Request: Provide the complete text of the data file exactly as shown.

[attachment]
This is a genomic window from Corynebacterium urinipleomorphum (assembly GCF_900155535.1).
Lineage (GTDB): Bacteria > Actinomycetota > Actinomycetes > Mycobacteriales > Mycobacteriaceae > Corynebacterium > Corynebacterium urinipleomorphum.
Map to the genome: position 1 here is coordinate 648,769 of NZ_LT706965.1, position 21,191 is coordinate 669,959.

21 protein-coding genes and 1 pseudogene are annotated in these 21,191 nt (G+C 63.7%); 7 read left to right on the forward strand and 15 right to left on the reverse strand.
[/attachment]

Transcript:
This is a genomic window from Corynebacterium urinipleomorphum (assembly GCF_900155535.1).
Lineage (GTDB): Bacteria > Actinomycetota > Actinomycetes > Mycobacteriales > Mycobacteriaceae > Corynebacterium > Corynebacterium urinipleomorphum.
Map to the genome: position 1 here is coordinate 648,769 of NZ_LT706965.1, position 21,191 is coordinate 669,959.

21 protein-coding genes and 1 pseudogene are annotated in these 21,191 nt (G+C 63.7%); 7 read left to right on the forward strand and 15 right to left on the reverse strand.